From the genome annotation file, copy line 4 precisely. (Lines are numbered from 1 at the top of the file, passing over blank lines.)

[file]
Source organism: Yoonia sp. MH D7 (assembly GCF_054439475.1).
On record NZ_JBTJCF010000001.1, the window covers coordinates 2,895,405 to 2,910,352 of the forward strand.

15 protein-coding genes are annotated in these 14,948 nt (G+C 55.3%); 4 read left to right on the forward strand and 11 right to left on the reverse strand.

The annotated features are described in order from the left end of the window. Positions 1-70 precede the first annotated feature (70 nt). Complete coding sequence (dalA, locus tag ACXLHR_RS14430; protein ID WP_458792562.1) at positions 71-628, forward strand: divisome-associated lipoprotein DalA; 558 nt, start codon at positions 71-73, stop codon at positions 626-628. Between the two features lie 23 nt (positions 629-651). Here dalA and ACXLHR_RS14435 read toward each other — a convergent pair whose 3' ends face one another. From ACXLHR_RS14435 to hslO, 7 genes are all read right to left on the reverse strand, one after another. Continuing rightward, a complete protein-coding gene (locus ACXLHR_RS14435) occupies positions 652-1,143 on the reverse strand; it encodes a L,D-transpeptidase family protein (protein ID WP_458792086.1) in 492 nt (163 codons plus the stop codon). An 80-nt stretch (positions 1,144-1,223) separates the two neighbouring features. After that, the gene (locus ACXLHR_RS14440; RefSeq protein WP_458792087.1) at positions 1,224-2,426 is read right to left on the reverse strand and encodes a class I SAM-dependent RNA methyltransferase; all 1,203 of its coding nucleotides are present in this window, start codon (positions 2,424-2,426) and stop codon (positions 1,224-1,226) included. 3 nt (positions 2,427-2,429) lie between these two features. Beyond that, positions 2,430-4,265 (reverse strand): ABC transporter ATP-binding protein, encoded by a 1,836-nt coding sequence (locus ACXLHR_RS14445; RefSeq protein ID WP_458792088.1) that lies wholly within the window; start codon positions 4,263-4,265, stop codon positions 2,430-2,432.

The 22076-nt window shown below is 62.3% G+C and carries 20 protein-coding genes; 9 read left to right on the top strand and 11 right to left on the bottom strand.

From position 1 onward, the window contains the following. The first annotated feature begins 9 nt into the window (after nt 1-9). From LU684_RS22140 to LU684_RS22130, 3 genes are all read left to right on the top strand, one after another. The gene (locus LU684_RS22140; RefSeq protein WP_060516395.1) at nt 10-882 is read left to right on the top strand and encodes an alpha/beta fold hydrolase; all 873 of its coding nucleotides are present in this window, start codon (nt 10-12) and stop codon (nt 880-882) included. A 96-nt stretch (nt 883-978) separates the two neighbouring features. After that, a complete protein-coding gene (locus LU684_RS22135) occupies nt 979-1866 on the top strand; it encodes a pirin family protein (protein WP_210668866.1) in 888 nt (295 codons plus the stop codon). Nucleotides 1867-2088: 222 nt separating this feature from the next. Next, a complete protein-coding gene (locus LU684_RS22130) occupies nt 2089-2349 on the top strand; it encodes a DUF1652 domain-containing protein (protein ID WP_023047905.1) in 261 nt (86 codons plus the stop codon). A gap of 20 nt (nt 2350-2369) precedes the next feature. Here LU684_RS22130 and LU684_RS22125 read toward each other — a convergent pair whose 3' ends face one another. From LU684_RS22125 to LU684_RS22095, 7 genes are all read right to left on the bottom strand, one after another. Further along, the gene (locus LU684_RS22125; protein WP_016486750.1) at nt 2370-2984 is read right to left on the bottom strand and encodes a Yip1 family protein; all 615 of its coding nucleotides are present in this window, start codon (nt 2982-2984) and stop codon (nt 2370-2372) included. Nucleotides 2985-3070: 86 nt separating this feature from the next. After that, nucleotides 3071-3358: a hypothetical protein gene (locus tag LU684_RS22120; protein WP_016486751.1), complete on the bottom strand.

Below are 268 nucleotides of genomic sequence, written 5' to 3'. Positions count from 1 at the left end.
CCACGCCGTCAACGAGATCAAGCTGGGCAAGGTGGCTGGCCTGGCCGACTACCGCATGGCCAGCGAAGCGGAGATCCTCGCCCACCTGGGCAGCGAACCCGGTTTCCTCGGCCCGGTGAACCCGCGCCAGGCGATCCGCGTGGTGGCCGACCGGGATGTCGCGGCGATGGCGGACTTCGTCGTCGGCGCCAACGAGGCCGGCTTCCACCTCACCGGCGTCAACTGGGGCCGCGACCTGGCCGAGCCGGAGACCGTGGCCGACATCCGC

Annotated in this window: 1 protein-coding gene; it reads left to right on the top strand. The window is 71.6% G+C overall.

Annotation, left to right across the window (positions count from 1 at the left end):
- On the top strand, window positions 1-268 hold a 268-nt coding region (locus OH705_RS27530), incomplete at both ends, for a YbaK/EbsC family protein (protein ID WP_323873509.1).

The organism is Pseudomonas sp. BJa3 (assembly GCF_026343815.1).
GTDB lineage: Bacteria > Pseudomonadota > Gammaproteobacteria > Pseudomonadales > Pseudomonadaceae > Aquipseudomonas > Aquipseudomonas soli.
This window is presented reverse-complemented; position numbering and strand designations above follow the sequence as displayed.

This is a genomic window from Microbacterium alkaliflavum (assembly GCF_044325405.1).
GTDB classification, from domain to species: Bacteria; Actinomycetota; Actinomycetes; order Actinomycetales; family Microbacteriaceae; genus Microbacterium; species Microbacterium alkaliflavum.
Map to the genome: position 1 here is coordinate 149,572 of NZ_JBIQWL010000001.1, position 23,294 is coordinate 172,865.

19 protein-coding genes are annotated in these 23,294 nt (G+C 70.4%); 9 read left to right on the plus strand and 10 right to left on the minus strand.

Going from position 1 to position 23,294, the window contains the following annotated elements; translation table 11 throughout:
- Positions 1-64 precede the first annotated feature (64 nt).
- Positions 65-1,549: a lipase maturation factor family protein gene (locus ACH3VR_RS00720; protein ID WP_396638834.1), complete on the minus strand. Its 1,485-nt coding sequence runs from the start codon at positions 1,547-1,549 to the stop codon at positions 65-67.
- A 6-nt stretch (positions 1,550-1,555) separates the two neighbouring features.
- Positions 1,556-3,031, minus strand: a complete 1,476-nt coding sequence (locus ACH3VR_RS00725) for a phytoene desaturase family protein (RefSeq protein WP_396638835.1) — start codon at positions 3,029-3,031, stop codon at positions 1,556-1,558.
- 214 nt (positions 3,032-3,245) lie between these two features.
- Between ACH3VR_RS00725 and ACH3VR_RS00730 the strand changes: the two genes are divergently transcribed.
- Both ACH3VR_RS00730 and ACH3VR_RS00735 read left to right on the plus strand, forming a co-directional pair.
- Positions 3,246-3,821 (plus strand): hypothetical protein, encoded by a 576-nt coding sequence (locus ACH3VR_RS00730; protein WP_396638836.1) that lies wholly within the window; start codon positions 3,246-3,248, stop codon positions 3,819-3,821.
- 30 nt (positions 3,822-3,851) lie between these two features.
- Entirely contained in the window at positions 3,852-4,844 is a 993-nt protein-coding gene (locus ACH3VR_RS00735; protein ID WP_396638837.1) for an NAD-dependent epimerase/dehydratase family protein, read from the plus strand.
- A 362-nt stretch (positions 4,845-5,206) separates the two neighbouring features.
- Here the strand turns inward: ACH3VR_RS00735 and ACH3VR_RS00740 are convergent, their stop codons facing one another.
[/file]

The annotated features are described in order from the left end of the window. Positions 1-70 precede the first annotated feature (70 nt). Complete coding sequence (dalA, locus tag ACXLHR_RS14430; protein ID WP_458792562.1) at positions 71-628, forward strand: divisome-associated lipoprotein DalA; 558 nt, start codon at positions 71-73, stop codon at positions 626-628. Between the two features lie 23 nt (positions 629-651). Here dalA and ACXLHR_RS14435 read toward each other — a convergent pair whose 3' ends face one another. From ACXLHR_RS14435 to hslO, 7 genes are all read right to left on the reverse strand, one after another. Continuing rightward, a complete protein-coding gene (locus ACXLHR_RS14435) occupies positions 652-1,143 on the reverse strand; it encodes a L,D-transpeptidase family protein (protein ID WP_458792086.1) in 492 nt (163 codons plus the stop codon). An 80-nt stretch (positions 1,144-1,223) separates the two neighbouring features. After that, the gene (locus ACXLHR_RS14440; RefSeq protein WP_458792087.1) at positions 1,224-2,426 is read right to left on the reverse strand and encodes a class I SAM-dependent RNA methyltransferase; all 1,203 of its coding nucleotides are present in this window, start codon (positions 2,424-2,426) and stop codon (positions 1,224-1,226) included. 3 nt (positions 2,427-2,429) lie between these two features. Beyond that, positions 2,430-4,265 (reverse strand): ABC transporter ATP-binding protein, encoded by a 1,836-nt coding sequence (locus ACXLHR_RS14445; RefSeq protein ID WP_458792088.1) that lies wholly within the window; start codon positions 4,263-4,265, stop codon positions 2,430-2,432.